When I first rode the Santa Cruz Nomad, it was 2008. 29ers were just starting to get attention and 650b wheels were relegated to circus duty — boy how times have changed. 26″ wheels are all-but-dead and the all-new Nomad not only sits on the tweener 650b wheel size, but it has also ditched the front derailleur.
The all-new Nomad was launched earlier this year to the salivating masses who missed the bike during its hiatus. As Santa Cruz’s longest-travel trailbike, the 165mm travel Nomad features 15mm more travel than the Bronson, but rides worlds apart from it.
Several other manufacturers have similar quiver-splitting bikes (Yeti has the SB6c and SB5c, Niner has the WFO 9 and RIP 9 and Specialized has the Stumpjumper and Enduro), so it’s no surprise that Santa Cruz would keep the Nomad at an all-mountain capable amount of travel — even if it blurs the lines a bit.
No doubt, the Nomad is an all-mountain slayer that will tackle every enduro course or burly singletrack with aplomb and even tackle some DH courses. If you have an appetite for breakneck speed, but still want something that can pedal back up to the top, then the Nomad might be the perfect bike for you.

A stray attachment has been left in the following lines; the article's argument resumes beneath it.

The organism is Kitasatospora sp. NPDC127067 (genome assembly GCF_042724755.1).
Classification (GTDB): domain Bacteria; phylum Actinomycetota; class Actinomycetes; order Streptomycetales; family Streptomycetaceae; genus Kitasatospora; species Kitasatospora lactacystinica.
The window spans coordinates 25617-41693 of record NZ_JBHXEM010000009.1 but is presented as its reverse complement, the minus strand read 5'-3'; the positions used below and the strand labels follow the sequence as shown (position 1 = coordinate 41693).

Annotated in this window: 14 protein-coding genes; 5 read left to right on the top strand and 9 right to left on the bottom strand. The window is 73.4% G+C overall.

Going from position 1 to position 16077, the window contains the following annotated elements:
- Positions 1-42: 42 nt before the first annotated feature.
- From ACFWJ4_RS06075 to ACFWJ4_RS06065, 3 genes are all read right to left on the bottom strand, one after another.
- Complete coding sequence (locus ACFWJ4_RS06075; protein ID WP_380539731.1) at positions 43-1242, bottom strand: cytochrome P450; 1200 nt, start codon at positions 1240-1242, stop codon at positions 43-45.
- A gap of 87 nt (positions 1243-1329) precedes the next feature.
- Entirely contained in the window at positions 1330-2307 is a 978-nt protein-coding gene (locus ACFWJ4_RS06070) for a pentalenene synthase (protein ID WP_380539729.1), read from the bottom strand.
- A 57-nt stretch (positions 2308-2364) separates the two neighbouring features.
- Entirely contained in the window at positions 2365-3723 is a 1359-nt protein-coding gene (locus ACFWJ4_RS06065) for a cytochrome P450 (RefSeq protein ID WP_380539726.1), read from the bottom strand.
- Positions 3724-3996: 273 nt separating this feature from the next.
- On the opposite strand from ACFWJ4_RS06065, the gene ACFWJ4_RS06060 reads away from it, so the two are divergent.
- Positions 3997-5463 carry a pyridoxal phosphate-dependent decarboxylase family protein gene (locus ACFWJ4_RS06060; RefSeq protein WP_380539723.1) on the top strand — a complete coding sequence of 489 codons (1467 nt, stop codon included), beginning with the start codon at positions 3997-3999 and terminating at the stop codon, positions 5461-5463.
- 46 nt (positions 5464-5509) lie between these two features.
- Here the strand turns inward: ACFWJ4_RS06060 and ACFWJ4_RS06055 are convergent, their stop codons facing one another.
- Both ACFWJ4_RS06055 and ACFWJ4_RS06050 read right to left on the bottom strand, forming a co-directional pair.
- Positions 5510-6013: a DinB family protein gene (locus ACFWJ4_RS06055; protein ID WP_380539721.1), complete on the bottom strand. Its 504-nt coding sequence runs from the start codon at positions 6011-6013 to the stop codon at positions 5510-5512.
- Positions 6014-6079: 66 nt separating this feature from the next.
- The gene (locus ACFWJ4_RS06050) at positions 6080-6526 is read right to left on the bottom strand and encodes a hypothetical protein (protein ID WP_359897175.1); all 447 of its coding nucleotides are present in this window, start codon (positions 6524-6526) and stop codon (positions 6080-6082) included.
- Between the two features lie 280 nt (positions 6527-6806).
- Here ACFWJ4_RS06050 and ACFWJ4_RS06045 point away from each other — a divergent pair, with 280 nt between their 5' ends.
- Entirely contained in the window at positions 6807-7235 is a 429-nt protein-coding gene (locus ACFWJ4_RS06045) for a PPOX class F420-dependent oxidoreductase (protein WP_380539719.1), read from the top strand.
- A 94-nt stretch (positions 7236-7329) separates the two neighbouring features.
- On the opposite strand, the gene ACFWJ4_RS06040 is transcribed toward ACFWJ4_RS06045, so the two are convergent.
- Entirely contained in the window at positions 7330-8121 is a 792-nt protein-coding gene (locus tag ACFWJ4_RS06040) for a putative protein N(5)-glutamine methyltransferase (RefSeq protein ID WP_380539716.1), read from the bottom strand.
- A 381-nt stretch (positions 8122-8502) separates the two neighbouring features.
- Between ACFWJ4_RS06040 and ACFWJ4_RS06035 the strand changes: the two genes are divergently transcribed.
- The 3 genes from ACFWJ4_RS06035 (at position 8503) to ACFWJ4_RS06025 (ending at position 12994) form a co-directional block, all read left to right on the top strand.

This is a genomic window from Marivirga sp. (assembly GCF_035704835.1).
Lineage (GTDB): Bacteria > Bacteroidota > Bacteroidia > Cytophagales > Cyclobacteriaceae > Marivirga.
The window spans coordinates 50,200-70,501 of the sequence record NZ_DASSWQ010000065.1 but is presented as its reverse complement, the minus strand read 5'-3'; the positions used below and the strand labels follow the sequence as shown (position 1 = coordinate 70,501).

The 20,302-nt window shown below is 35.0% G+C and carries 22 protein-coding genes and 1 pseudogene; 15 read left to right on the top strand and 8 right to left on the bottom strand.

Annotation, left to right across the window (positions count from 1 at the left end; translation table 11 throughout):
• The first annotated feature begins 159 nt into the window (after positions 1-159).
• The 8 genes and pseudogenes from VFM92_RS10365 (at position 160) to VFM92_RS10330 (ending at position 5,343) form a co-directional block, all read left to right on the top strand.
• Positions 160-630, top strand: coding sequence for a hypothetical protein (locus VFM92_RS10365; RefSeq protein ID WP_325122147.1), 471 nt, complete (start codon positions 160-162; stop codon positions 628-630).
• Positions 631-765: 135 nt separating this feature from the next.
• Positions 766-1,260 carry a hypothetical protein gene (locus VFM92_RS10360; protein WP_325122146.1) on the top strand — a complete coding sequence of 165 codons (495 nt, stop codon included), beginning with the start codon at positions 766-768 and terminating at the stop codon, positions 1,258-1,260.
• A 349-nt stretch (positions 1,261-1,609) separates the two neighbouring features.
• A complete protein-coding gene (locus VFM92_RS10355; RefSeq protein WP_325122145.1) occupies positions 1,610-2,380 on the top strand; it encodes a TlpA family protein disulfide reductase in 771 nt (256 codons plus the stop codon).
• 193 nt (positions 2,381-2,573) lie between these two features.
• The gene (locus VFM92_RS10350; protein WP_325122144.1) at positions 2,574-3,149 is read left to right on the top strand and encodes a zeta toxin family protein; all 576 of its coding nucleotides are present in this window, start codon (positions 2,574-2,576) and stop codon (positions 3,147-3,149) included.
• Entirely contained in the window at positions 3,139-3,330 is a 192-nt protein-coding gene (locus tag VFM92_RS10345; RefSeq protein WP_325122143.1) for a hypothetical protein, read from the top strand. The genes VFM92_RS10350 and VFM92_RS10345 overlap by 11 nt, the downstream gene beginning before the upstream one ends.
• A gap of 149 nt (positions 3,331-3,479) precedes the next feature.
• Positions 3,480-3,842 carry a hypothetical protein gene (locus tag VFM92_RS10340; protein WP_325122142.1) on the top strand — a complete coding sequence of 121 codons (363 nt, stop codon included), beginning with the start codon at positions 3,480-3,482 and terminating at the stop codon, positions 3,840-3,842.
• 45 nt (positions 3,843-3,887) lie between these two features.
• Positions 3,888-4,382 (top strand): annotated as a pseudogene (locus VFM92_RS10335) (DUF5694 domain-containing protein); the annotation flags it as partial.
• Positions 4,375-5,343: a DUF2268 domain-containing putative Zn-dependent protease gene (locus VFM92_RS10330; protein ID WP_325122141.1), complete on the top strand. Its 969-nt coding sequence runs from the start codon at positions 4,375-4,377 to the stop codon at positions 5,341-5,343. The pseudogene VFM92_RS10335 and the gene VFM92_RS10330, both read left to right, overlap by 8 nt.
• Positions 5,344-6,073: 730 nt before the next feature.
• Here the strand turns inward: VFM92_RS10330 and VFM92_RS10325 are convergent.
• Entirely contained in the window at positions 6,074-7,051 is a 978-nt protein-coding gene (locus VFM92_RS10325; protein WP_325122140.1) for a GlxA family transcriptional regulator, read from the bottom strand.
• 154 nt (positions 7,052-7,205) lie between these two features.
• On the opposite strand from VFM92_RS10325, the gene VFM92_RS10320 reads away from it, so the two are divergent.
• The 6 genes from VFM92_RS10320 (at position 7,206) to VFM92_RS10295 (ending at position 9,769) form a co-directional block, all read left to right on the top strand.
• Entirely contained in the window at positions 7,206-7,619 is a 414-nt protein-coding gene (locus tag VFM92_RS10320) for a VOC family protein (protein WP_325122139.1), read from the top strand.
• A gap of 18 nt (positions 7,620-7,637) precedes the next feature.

I’d say the X01 is the best mix of top-shelf parts at the most reasonable price. Here are some details:
- Optimized VPP design with recessed lower link and V10 upper link
- 165mm rear wheel travel
- No front derailleur mount
- 65-degree head angle
- ISCG mount
- SRAM X01/X1 drivetrain with RaceFace Turbine cranks
- Shimano XT brakes
- RockShox Pike RCT3 160mm fork
- RockShox Monarch Plus RC3 Debonair shock
- Santa Cruz carbon 800mm bars
- RockShox Reverb Stealth dropper post
- 6.2 lb frame weight
- Price: $6599
The Bottom Line
The all-new Nomad has quickly gained traction in the gravity and all-mountain camps. With near-downhill capabilities packed into a trail-worthy package, the Nomad is burly enough to tackle anything and have fun while doing it.